An interesting programming challenge

Ben Rubinstein benr_mc at cogapp.com
Fri Apr 10 17:25:13 CEST 2015


On 10/04/2015 16:04, Colin Holgate wrote:
> Don’t you have to continue exploring, if the running total goes over 31? There may be a mixture of negative and positive numbers ahead, that will show up a different valid slice of numbers.
>
> I tried using Jerry’s approach under ActionScript, slightly modified to use arrays instead of strings, and it took just over 300 mS. Tried as Javascript too, and that seemed to be under 2 milliseconds!


Hi Colin,

No, that's the other challenge (the CleverCat one) - we're in a sub-thread 
talking about the metro populations one.  Depending on your email client, this 
may be more or less obvious!

But in regards to the CleverCat challenge, I had an interesting finding which 
I still can't understand - maybe the wisdom of this list will explain?

On 10/04/2015 02:36, Jerry Jensen wrote:
> Here’s my script that gave the right answer the first time too. It runs in
 > about 100 msec on a MacBookPro 2.6GHz i7 with Yosemite 10.10.3 and LC 6.7.4

Obviously, my attempt gave the right answer as well (otherwise I'd have kept 
my mouth shut - but when I then went back and looked at Jerry's code, it was 
very similar, but I smugly thought mine would probably be faster; because his 
solution involves a lot of cropping of the string, and mine doesn't change the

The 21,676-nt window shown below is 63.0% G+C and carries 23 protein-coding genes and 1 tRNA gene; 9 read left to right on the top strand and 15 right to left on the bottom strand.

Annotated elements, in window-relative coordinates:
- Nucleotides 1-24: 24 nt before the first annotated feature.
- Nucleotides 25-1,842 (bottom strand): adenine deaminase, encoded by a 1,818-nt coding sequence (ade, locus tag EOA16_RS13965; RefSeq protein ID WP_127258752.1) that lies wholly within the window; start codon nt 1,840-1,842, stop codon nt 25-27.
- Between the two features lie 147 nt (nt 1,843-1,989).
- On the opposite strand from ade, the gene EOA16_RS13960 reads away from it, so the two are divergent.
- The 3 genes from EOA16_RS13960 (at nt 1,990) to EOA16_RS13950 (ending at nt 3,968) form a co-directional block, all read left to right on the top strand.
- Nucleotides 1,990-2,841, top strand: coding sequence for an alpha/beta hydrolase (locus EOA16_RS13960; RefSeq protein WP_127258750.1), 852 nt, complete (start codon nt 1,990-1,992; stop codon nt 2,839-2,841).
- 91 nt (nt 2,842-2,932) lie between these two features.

string at all, instead making use of arrays which I always believe are 
insanely fast.

Then I timed mine, and the opposite is true: my function is about six times 
slower than Jerry's.

Looking at them more closely, this still seems surprising to me.  I think 
we're doing the same number of additions; the same number of loops.  I'm 
accessing the array twice as often as Jerry is accessing tRunningSum, but I 
would expect that to be more than offset by the effort of cropping the string.

Why is Jerry's function so much faster than mine?

function cleverCatJerry tRay
    local tSlices, tRunningSum, tLoopCount, tItem, tMsec
    put 0 into tSlices
    put 0 into tRunningSum
    put the number of items in tRay into tLoopCount
    repeat tLoopCount times
       put 0 into tRunningSum
       repeat for each item tItem in tRay
          add tItem to tRunningSum
          if tRunningSum >= 32 then add 1 to tSlices
       end repeat
       delete item 1 of tRay
    end repeat
    return tSlices
end cleverCatJerry

function cleverCatBen tNumbers
    local iNumSlices, aSumFromLoc, index, i
    put 0 into iNumSlices
    put empty into aSumFromLoc
    put 0 into index
    repeat for each item n in tNumbers
       add 1 to index
       repeat with i = 1 to index
          add n to aSumFromLoc[i]
          if aSumFromLoc[i] > 31 then add 1 to iNumSlices
       end repeat
    end repeat
    return iNumSlices
end cleverCatBen





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